The Royal Thai Police has pledged to work with the Ministry of Digital Economy and Society (MDES) to crack down on those spreading fake news.
National police chief Pol Gen Suwat Jangyodsuk has instructed all police agencies to work with the MDES, security agencies and public health agencies to monitor fake news and identify, track down and arrest perpetrators, deputy police spokesman Pol Col Kissana Phathanacharoen said yesterday.
The move comes after Prime Minister Prayut Chan-o-cha stressed the need for fake news to be dealt with seriously in a Facebook post on Tuesday. He is worried some of it may affect the state's Covid fight.
"Those spreading fake news, particularly on online platforms, will be prosecuted under the Computer Crime Act and face a jail term of no more than five years and/or a fine of no more than 100,000 baht," Pol Col Kissana said.
"They will also face legal action under the emergency decree with a jail term of no more than two years and/or a fine of no more than 40,000 baht."
Meanwhile, six media organisations have accused the government of ignoring calls to lift measures they say restrict media freedom.
The government has not only turned a deaf ear to their calls over the past two weeks, but Gen Prayut also instructed agencies to enforce the restrictions more strictly, they said.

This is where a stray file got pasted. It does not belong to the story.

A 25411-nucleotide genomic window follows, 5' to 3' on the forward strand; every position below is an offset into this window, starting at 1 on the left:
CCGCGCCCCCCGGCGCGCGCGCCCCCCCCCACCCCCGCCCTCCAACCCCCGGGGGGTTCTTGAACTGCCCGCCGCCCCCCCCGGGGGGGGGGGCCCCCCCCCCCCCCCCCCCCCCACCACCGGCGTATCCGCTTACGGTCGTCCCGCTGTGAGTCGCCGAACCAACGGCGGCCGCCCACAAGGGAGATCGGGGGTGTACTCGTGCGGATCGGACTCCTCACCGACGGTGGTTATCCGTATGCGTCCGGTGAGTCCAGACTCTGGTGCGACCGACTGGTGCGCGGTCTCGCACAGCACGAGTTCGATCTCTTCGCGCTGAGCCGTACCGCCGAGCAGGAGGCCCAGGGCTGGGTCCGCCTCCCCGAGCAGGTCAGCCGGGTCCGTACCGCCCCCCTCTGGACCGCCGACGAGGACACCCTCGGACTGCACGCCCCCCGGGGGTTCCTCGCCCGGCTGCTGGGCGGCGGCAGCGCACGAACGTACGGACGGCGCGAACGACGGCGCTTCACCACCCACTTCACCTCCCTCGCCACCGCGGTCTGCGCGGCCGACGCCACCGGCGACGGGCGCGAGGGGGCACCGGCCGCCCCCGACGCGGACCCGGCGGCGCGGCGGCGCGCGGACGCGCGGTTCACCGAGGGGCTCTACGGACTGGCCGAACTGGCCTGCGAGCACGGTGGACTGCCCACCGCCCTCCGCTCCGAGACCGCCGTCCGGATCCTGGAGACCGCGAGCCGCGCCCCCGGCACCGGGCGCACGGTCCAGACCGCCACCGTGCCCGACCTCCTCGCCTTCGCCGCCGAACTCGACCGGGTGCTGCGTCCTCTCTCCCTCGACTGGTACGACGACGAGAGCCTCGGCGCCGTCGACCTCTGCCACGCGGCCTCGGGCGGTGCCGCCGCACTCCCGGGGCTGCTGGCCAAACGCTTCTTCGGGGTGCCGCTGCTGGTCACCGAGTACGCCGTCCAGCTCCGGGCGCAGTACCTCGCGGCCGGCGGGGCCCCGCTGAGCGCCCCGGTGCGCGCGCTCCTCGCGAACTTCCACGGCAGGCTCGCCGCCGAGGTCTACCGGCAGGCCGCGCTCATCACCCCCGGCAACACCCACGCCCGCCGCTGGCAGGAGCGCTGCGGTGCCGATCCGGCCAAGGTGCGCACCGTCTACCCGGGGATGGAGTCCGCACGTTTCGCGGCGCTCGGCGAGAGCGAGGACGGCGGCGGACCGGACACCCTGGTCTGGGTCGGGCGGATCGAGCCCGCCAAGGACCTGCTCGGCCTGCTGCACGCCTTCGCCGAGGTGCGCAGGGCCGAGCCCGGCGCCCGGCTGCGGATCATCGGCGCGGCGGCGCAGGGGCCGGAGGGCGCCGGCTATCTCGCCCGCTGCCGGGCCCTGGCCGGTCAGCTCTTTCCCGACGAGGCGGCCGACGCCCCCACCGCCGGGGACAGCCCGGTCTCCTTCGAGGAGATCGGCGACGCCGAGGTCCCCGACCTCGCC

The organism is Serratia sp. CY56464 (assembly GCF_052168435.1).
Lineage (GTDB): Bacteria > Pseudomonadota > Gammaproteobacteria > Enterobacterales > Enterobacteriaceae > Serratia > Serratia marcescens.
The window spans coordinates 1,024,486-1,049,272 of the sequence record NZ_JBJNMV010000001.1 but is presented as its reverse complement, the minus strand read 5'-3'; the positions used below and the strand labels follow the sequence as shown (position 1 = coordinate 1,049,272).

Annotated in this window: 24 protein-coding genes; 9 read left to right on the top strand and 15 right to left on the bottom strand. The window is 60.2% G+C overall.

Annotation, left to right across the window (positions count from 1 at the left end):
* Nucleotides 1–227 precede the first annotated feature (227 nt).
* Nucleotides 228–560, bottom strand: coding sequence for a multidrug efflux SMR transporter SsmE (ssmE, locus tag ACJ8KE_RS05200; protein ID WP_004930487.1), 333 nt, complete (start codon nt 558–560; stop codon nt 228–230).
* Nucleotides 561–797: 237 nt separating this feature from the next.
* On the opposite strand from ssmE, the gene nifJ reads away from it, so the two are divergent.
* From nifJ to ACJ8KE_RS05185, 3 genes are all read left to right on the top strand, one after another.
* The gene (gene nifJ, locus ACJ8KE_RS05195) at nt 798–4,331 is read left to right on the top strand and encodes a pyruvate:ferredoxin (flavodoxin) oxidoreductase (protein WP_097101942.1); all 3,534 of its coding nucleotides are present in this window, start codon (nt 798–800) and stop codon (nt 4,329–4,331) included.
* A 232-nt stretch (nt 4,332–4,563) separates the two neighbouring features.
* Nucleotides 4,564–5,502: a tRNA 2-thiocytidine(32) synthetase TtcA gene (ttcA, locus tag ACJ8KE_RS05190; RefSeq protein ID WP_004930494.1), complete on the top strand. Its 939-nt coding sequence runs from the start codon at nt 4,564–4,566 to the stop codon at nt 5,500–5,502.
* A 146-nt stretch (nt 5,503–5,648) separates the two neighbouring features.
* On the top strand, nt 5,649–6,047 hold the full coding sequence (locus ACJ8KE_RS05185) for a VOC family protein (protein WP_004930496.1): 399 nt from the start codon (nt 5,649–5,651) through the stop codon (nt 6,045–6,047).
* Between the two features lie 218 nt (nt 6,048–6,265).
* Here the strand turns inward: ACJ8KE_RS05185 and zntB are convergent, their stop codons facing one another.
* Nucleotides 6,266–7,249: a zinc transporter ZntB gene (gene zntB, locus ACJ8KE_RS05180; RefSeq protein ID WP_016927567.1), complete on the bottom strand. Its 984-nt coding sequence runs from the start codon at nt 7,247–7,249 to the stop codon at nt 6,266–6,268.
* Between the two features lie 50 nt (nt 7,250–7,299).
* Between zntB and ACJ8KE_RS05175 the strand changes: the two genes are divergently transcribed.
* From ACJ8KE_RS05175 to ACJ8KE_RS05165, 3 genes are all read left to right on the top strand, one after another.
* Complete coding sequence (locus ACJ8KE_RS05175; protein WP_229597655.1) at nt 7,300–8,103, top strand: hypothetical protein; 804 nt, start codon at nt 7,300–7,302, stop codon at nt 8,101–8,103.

They were referring to the prime minister's Facebook post.
Their joint remarks were issued by the National Press Council of Thailand, the News Broadcasting Council of Thailand, the Thai Journalists Association, the Thai Broadcast Journalists Association, the Society for Online News Providers and the National Union of Journalists.
They said the government's claim that the restrictions are needed to tackle fake news is unwarranted.
The groups had issued earlier remarks on July 15, condemning the government's invocation of the emergency decree, which they said introduced measures that affect press freedom.
Enforcement of the emergency decree began on July 10.